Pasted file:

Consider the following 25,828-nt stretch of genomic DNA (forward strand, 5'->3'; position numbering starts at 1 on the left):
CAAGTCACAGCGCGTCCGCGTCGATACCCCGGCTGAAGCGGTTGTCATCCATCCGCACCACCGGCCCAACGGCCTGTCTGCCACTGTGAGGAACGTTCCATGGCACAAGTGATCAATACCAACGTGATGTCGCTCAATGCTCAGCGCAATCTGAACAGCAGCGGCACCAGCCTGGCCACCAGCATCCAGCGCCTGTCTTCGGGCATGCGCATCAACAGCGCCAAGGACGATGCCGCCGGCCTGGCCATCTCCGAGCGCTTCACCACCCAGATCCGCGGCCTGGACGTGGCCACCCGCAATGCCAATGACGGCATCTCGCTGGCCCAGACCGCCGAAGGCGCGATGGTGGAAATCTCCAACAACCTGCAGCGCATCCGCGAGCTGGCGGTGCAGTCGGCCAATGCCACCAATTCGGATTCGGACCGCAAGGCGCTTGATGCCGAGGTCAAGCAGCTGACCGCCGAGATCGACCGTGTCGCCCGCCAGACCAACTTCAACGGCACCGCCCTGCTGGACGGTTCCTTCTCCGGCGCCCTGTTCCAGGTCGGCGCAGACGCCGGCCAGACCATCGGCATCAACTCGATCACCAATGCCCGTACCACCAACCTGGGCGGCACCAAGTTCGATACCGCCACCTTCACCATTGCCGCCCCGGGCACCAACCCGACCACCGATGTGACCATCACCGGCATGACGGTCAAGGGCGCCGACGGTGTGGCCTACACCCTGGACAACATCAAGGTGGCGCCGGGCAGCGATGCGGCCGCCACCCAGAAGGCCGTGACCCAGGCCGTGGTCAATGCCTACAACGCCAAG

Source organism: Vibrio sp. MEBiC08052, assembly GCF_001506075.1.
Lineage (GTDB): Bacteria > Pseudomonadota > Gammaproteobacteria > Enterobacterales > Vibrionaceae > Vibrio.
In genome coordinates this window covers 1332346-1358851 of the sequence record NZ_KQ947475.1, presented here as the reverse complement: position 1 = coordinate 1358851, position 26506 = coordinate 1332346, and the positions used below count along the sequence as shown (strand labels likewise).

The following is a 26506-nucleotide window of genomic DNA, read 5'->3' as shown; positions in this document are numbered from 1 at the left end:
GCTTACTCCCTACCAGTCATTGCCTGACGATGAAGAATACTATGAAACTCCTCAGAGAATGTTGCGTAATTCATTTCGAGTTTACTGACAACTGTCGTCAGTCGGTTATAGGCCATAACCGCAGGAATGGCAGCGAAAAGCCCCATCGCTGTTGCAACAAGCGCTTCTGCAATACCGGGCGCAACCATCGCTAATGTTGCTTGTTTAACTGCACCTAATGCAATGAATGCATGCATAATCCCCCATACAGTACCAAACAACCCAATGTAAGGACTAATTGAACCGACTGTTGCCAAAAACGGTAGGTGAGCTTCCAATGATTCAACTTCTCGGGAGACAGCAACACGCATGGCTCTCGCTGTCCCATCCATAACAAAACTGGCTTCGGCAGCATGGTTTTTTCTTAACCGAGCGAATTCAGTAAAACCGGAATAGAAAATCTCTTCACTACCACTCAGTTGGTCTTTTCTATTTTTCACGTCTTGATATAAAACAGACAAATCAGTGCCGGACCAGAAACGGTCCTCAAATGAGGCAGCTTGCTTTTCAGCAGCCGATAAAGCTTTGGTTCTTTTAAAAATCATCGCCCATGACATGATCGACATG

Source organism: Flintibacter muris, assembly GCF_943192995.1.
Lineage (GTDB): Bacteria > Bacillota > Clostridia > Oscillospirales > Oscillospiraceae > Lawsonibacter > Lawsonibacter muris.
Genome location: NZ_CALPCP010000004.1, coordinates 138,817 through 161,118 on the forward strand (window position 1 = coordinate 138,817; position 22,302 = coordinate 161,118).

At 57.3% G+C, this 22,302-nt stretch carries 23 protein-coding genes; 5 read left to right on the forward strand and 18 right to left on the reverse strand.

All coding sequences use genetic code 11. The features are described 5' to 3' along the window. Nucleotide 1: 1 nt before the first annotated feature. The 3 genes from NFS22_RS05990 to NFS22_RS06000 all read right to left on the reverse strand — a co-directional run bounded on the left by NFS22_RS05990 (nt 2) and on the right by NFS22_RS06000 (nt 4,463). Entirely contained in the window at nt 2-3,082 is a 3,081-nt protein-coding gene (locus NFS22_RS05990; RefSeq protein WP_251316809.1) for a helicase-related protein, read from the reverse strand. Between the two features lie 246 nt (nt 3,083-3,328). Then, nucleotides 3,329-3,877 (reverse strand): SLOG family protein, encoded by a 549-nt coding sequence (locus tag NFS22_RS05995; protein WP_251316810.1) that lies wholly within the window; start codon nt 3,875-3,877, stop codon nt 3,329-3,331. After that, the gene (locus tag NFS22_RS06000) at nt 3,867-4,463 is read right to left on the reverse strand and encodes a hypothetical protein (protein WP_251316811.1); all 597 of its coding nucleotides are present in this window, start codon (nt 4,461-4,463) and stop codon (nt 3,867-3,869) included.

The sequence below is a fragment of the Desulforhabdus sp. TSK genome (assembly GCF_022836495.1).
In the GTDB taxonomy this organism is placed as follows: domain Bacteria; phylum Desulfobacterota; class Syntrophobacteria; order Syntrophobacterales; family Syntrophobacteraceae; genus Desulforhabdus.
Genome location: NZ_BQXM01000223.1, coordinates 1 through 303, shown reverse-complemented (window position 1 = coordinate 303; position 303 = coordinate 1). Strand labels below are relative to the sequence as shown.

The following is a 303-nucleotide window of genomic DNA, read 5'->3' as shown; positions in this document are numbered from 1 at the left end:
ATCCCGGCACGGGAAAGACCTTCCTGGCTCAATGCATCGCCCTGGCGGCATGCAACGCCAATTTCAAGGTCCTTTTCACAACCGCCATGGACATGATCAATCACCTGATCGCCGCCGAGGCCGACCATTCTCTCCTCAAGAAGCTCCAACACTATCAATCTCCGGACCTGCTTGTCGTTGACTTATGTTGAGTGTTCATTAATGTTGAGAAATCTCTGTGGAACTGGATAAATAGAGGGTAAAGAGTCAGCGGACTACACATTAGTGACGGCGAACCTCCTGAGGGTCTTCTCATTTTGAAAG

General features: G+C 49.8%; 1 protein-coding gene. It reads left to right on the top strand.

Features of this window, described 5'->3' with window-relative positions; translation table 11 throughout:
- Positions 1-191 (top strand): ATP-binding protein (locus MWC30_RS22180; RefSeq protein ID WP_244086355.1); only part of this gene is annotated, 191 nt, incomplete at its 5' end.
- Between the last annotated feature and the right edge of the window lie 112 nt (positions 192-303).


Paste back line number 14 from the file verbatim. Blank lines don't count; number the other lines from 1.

In the GTDB taxonomy this organism is placed as follows: domain Bacteria; phylum Desulfobacterota; class Syntrophobacteria; order Syntrophobacterales; family Syntrophobacteraceae; genus Desulforhabdus.